Ha Giang Motorcycle Route
Tucked away in the very northern part of Vietnam, Ha Giang’s most popular activity is perfect for thrillseekers. The motorcycle loop takes you through some of the world’s most majestic landscapes. It takes several days to complete but by the time you’re done, you’ll wish it took longer. I highly recommend staying at a homestay and trying to outdrink your local hosts. Just don’t be too hungover the following morning or the challenging motorcycle route becomes significantly tougher to deal with.
Arriving in Da Lat was quite the relief. Why? Unlike the rest of Vietnam, Da Lat’s temperatures are a lot cooler. After sweating my way through most of Vietnam, Da Lat was definitely a welcome change. Tucked away in the lush green mountains, Da Lat was intended by French colonizers to become their next Paris. The diversity of the city is what makes it one you can’t miss. The coolest bar I’ve ever been to also happens to be in Da Lat. Crazy Bar (and the popular tourist attraction Crazy House) is a winding maze to navigate but is hands-down one of the most intricate and unique bars ever.
The massive Mekong River comes to its majestic end at the Mekong Delta. The landscapes here are gorgeous, with rice paddies, water buffalo, and local culture in full display. It’s a unique way of life here and definitely not a bad place to immerse yourself in the culture and beauty of Vietnam. Despite the river being brown, the endless forests and mangroves are among the greenest landscapes you will see in your life.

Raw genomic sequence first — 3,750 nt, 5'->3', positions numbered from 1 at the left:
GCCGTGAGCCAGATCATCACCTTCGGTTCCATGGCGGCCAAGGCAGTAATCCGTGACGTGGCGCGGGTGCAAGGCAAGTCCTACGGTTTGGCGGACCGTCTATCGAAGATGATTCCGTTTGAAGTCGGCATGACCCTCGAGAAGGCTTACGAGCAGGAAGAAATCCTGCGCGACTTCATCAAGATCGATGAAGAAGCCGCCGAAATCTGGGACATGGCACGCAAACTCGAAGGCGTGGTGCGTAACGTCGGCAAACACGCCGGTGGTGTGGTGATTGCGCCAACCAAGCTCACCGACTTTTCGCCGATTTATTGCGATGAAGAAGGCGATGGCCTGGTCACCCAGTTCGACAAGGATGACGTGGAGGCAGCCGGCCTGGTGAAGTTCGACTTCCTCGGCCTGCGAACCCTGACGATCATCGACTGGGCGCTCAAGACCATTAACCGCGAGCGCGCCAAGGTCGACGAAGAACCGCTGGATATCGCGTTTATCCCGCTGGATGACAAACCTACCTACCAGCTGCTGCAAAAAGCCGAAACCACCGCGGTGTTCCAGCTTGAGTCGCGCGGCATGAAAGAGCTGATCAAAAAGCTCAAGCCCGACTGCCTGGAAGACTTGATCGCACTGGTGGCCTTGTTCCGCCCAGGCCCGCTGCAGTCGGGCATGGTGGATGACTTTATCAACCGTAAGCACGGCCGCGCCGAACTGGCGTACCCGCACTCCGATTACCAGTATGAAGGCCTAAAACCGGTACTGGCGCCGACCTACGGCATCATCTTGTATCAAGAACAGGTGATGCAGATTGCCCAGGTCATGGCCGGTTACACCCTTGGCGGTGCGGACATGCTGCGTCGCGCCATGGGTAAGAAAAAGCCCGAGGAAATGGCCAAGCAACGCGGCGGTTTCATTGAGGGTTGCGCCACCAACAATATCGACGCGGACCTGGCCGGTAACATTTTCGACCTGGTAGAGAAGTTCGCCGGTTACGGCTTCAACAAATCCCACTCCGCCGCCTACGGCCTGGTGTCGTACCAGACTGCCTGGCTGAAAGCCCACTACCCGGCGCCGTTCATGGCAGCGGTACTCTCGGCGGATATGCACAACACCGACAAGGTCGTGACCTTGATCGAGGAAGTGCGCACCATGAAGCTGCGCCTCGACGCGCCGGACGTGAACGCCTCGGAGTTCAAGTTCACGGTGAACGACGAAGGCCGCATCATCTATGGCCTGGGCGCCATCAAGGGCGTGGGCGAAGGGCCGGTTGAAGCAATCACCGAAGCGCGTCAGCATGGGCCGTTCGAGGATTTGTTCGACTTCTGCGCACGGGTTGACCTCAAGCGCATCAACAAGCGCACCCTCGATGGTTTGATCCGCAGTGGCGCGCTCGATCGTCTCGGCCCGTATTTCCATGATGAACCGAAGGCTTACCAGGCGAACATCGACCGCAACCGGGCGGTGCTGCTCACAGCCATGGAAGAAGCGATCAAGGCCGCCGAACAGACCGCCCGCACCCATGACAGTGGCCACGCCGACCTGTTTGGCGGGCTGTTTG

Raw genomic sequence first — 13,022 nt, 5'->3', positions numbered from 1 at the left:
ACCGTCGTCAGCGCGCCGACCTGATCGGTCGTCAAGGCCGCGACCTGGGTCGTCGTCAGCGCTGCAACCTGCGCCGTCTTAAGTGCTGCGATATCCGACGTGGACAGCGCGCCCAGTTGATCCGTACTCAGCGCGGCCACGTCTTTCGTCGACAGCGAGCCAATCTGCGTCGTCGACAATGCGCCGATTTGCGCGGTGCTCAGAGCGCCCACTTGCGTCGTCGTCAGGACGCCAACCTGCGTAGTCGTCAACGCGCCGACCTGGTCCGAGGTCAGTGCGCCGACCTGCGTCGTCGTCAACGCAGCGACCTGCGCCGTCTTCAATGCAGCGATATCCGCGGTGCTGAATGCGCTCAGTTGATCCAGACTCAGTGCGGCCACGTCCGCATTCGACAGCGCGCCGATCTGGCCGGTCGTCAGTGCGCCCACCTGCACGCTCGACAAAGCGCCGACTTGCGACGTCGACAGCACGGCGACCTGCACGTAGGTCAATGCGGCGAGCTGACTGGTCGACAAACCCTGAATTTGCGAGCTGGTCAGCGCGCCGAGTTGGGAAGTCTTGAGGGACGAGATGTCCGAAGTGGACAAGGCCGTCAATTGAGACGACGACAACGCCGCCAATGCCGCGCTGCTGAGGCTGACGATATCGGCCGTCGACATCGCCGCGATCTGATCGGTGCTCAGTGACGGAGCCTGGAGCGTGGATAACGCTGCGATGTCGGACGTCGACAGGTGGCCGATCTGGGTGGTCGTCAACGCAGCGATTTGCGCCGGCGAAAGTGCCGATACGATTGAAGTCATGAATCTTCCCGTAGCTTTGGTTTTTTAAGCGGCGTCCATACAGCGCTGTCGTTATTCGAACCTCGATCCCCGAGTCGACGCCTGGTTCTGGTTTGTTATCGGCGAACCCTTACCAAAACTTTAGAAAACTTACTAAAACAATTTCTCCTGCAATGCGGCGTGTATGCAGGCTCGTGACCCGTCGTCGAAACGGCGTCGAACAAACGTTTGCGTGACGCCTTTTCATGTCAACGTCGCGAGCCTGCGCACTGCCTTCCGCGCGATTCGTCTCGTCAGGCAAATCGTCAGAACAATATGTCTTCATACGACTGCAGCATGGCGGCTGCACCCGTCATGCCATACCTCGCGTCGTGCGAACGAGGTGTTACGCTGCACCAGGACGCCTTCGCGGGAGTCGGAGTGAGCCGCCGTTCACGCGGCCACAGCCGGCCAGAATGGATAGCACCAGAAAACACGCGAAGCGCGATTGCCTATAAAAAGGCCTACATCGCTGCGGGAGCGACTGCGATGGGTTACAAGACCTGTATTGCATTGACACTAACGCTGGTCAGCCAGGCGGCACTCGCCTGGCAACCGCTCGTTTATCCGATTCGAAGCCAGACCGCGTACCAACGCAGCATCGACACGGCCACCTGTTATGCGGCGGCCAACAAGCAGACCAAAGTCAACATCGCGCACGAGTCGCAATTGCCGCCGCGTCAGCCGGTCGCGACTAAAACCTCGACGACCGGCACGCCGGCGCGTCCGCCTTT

Imperial City of Hue
Although considered a part of South East Asia, I did notice that Vietnam was lacking a unique and prevalent style of architecture. You had all of the Buddhist Wats in grandiose temples all over Thailand, Laos, and Cambodia. Vietnam had none of that and up until I saw the Imperial City, I didn’t think their architecture was anything to gawk at. However, the Imperial City and the other pagodas in the area are as impressive as anything you’ll find in this region of the world.
It takes you back in time to when Hue was the seat of an empire. Imagining the dynasties and history that took place here is one of those experiences that reminds you of your tiny place in this world and history.
The Marble Mountains